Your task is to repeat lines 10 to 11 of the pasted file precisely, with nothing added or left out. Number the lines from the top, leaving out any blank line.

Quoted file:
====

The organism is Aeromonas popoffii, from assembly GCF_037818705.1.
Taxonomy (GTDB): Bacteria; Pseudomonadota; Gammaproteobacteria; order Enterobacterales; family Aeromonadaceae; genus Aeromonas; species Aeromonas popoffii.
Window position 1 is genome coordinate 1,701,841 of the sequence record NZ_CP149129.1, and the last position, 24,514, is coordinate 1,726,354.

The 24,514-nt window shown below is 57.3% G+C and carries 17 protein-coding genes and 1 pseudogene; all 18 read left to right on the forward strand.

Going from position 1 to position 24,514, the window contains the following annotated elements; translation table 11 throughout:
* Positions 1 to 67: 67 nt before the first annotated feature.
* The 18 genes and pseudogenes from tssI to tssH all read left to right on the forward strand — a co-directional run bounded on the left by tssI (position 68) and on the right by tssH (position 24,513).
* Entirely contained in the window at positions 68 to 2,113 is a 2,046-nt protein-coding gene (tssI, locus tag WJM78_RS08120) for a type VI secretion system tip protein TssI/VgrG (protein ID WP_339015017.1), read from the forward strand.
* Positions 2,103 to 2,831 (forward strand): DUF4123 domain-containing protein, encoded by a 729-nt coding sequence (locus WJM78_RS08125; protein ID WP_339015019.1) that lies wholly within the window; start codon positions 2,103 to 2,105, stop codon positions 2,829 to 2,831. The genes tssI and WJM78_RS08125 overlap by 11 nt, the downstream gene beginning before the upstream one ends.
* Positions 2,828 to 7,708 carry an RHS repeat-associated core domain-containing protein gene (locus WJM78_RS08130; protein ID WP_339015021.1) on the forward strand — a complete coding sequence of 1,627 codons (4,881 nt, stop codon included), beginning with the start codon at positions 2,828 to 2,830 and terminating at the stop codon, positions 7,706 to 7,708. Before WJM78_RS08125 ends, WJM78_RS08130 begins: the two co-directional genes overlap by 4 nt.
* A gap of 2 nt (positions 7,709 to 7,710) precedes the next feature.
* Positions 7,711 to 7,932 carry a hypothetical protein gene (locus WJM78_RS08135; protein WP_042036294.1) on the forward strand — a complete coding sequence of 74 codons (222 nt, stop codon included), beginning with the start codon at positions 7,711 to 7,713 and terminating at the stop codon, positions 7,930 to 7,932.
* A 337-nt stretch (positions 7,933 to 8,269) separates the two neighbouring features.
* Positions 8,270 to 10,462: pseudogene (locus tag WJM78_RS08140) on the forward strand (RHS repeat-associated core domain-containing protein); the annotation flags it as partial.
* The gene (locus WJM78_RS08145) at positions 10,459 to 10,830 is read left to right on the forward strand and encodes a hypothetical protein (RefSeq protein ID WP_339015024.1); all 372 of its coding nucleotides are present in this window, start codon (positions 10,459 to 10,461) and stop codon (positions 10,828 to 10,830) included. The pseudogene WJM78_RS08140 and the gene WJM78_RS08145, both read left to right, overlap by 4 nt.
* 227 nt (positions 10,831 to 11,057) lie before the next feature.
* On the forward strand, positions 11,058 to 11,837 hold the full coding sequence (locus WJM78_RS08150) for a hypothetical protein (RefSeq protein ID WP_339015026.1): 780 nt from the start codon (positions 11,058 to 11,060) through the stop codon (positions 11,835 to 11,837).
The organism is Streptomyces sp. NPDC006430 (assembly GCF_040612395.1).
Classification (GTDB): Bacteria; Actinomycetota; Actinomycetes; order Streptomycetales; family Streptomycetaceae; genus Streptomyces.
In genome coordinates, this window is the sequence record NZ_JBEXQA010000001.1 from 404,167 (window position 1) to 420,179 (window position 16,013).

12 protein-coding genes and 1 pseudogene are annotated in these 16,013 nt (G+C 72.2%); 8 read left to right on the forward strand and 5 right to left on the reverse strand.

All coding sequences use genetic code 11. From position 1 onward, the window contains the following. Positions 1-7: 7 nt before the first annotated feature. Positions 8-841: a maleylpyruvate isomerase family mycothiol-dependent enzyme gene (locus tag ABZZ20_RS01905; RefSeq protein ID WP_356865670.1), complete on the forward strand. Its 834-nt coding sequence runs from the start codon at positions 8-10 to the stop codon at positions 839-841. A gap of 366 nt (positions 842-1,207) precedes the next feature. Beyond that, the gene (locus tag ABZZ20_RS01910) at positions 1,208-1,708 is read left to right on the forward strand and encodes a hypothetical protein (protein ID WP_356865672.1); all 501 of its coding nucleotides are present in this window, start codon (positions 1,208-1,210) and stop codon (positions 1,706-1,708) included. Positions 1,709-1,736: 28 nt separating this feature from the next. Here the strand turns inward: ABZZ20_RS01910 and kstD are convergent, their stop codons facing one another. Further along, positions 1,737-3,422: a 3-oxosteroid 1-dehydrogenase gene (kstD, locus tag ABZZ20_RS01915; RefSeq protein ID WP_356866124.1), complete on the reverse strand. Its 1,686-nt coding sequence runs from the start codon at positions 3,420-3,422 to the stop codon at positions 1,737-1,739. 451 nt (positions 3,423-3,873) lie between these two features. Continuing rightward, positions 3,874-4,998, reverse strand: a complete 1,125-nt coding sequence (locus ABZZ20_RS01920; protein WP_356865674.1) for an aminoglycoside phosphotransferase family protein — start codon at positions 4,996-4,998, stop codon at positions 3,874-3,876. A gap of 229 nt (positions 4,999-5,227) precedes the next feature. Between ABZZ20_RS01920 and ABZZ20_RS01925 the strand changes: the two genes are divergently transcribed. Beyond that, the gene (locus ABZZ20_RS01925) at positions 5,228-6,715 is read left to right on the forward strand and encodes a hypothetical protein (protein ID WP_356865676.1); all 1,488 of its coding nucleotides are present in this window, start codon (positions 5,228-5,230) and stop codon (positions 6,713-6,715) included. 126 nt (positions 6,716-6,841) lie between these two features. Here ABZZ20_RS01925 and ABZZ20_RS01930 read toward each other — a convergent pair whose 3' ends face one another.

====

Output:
* Positions 2,828 to 7,708 carry an RHS repeat-associated core domain-containing protein gene (locus WJM78_RS08130; protein ID WP_339015021.1) on the forward strand — a complete coding sequence of 1,627 codons (4,881 nt, stop codon included), beginning with the start codon at positions 2,828 to 2,830 and terminating at the stop codon, positions 7,706 to 7,708. Before WJM78_RS08125 ends, WJM78_RS08130 begins: the two co-directional genes overlap by 4 nt.
* A gap of 2 nt (positions 7,709 to 7,710) precedes the next feature.